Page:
Keep in mind that Form 4562 covers most, if not all, forms of depreciation. Section 179 relates to Part 1. Other Parts cover things such as MACRS depreciation (depreciation over time) and amortization (depreciation of an intangible asset, such as a patent becoming close to expiring). Assuming you own a trucking business, you will absolutely need to fill out Part 5 before starting Part 1, as Part 5 pertains to most vehicular use. The IRS places the most important sections before the less important sections, even if the less important sections can determine whether or not you need to fill out the more important sections, so prepare to jump around the pages quite a bit when filling out Form 4562. In fact, if you are a fleet owner who provides vehicles to your employees, you very well might want to start at Part 6 and work your way backward!
Make sure to keep a copy of your Form 4562 for next year; this year’s line 13 is next year’s line 10 (both lines pertain to carryover of disallowed deduction and lead to lower tax liability).
Section 179 vs. Bonus Depreciation
Both of these two tax tools are very similar, but are distinct. Section 179 loads 100% of the depreciation in the year of use and purchase, whereas bonus depreciation loads only a larger portion (currently, up to an amount equal to the tax % rate) into the first year and continues depreciating afterward.
For example, say a company just purchased an asset worth $100,000 and its marginal tax rate was 18%. If the company uses Section 179, it will write off $100,000 as an expense. By using Bonus Depreciation, a company would instead write off $18,000 for year 1 and continue depreciating the asset further in later years. One saves you from tax liability now, the other saves you from quite a bit of tax liability now but also some for later.
Essentially, the difference is in whether or not the dollar value written off in year 1 is whole or proportional. A company starting out that needs more cash on hand, or a company that expects its tax liability in future years to be less than today, would be wise to use Section 179. A company that expects to move into a higher tax bracket in the future and does not need the extra cash flow should almost certainly claim Bonus Depreciation.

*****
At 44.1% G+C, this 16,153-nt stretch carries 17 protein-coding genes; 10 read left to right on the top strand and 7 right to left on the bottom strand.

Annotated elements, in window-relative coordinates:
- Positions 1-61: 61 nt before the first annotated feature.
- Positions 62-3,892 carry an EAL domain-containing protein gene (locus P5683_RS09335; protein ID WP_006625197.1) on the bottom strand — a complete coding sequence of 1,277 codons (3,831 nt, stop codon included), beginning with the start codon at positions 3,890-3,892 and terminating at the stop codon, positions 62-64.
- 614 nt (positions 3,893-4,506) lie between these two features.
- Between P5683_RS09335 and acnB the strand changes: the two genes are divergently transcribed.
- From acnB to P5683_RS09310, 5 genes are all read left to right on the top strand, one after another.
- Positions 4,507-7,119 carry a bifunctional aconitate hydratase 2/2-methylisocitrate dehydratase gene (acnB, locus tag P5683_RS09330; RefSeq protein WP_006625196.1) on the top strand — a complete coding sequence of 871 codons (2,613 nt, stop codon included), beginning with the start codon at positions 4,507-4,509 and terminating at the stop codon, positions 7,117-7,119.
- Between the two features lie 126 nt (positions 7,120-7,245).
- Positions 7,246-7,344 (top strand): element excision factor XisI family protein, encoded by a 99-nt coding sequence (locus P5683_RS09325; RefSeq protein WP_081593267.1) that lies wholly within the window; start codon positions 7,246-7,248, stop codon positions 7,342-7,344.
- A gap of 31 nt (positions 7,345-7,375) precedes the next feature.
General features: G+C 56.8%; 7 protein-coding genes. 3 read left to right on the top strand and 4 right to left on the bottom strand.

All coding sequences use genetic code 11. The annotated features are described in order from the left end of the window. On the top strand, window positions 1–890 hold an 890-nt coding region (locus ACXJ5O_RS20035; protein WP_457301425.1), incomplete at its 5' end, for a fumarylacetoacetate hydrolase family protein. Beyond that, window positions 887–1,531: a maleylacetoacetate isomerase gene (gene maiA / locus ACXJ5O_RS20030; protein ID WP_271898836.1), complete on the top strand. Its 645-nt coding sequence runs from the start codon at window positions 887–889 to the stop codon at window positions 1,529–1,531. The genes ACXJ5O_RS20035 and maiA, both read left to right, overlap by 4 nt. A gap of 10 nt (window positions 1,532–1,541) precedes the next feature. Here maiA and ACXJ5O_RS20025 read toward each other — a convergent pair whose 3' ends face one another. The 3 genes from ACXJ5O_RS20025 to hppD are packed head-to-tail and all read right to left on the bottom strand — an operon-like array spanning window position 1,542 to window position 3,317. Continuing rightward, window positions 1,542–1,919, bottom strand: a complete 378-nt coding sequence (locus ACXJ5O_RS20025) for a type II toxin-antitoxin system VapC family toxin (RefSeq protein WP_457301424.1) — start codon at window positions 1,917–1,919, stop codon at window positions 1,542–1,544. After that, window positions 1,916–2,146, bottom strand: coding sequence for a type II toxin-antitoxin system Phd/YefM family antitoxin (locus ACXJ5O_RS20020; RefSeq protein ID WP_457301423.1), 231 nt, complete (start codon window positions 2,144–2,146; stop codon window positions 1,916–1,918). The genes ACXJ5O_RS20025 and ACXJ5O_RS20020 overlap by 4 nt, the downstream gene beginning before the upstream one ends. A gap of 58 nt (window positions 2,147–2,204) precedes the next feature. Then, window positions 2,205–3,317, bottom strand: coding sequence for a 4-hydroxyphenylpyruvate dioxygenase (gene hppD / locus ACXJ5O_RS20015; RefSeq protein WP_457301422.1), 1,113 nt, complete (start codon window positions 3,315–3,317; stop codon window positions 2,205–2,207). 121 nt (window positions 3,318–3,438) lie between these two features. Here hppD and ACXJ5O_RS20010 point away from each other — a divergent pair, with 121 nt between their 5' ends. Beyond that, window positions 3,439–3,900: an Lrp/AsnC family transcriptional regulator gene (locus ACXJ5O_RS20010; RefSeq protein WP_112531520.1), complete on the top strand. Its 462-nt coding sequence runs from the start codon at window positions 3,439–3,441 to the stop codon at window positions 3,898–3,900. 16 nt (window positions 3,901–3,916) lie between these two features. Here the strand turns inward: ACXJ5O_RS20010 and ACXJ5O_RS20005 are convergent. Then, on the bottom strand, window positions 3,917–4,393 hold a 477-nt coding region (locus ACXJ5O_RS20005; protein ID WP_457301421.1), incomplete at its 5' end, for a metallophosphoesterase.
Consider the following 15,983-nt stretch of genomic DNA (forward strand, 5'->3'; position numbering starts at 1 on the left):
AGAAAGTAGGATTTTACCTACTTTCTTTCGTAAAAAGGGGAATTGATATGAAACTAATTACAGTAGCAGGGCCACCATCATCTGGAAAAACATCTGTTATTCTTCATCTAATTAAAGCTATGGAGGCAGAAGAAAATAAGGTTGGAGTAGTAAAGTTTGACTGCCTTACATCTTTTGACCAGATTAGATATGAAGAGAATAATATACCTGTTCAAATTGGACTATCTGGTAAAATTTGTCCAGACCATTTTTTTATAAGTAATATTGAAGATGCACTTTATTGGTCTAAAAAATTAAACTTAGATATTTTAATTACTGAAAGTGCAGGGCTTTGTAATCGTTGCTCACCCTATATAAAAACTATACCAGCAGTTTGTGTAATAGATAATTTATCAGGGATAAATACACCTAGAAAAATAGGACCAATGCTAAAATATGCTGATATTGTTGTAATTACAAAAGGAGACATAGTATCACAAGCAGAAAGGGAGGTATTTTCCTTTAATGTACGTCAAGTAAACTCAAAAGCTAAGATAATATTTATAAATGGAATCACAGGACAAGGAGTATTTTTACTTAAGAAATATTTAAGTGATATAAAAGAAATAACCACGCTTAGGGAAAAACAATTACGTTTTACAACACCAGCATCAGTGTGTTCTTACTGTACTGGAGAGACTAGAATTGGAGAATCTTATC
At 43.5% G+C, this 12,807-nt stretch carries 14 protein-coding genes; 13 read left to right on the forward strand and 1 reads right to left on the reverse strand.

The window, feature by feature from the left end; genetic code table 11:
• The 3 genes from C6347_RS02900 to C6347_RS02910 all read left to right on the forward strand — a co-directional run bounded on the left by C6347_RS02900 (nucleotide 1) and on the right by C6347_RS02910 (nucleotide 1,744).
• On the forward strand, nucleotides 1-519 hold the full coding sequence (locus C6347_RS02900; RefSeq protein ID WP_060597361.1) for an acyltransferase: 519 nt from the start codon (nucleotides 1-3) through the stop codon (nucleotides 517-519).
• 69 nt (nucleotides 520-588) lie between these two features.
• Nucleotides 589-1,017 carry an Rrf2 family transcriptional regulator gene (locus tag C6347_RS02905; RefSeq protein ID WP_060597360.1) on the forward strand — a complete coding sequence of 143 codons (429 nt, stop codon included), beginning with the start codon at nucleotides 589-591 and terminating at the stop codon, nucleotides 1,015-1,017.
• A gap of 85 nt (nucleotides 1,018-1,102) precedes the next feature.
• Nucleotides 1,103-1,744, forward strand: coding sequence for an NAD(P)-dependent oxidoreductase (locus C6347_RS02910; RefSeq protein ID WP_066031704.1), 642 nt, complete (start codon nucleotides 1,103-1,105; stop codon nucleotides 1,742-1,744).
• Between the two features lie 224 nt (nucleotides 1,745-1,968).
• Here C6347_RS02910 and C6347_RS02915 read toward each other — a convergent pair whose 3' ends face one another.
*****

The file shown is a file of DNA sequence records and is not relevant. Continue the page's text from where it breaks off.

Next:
Changes From Last Year
The only notable changes from 2021 are the increase on the maximum deduction amount and the maximum spending amount, which are now $1,080,000 and $2,700,000, respectively.
The tax code is complicated, however, and things are often updated by the IRS. Stay in contact with your local tax professional for updates as they come in from the Internal Revenue Service.
If there is one thing you need to know about the tax code, it is that it is complicated. The entire tax code is over ten million words in length, thousands of times longer than this article. Hopefully, however, this article can help you get a general understanding of how to apply Section 179 to better invest in your fleet now.
Of course, if you are interested in employing Section 179 to save money on your next large business asset purchase, TopMark Funding ™ brokers on your behalf to a variety of different lenders for your next semi-truck, sprinter van, or shuttle bus. Whether you have excellent or less-than-excellent credit, we communicate with lenders to get you your best possible rate! Contact us for a free no-obligation quote that will not impact your credit score.
This article does not constitute legal tax advice. Every business is different and as such has different tax needs. Talk to a certified tax preparer to fully utilize Section 179 to your business’ own advantage.